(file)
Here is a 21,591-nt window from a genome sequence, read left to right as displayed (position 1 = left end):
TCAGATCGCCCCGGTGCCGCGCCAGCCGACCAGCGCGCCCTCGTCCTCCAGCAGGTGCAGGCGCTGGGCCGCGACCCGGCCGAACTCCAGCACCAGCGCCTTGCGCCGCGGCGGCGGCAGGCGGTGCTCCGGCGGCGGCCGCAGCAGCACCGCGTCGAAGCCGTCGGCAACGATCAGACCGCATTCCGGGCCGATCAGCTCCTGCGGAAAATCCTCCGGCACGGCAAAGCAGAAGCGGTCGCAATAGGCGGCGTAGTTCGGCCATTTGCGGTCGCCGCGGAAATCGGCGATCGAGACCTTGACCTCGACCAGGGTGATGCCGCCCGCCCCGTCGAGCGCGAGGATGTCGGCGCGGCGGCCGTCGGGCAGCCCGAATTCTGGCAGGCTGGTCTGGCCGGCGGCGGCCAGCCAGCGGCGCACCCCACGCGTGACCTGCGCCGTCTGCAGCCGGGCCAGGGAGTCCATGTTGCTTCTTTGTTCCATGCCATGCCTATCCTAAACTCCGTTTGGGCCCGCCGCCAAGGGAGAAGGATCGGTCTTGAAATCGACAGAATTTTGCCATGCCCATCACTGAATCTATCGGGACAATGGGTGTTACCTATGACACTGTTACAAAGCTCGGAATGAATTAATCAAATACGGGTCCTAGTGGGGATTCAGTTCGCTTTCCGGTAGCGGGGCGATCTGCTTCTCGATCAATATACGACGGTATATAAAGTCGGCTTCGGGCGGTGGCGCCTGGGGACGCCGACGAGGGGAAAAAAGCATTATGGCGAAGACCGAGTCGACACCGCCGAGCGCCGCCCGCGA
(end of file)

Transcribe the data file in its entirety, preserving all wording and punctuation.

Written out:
Here is a 21,591-nt window from a genome sequence, read left to right as displayed (position 1 = left end):
TCAGATCGCCCCGGTGCCGCGCCAGCCGACCAGCGCGCCCTCGTCCTCCAGCAGGTGCAGGCGCTGGGCCGCGACCCGGCCGAACTCCAGCACCAGCGCCTTGCGCCGCGGCGGCGGCAGGCGGTGCTCCGGCGGCGGCCGCAGCAGCACCGCGTCGAAGCCGTCGGCAACGATCAGACCGCATTCCGGGCCGATCAGCTCCTGCGGAAAATCCTCCGGCACGGCAAAGCAGAAGCGGTCGCAATAGGCGGCGTAGTTCGGCCATTTGCGGTCGCCGCGGAAATCGGCGATCGAGACCTTGACCTCGACCAGGGTGATGCCGCCCGCCCCGTCGAGCGCGAGGATGTCGGCGCGGCGGCCGTCGGGCAGCCCGAATTCTGGCAGGCTGGTCTGGCCGGCGGCGGCCAGCCAGCGGCGCACCCCACGCGTGACCTGCGCCGTCTGCAGCCGGGCCAGGGAGTCCATGTTGCTTCTTTGTTCCATGCCATGCCTATCCTAAACTCCGTTTGGGCCCGCCGCCAAGGGAGAAGGATCGGTCTTGAAATCGACAGAATTTTGCCATGCCCATCACTGAATCTATCGGGACAATGGGTGTTACCTATGACACTGTTACAAAGCTCGGAATGAATTAATCAAATACGGGTCCTAGTGGGGATTCAGTTCGCTTTCCGGTAGCGGGGCGATCTGCTTCTCGATCAATATACGACGGTATATAAAGTCGGCTTCGGGCGGTGGCGCCTGGGGACGCCGACGAGGGGAAAAAAGCATTATGGCGAAGACCGAGTCGACACCGCCGAGCGCCGCCCGCGA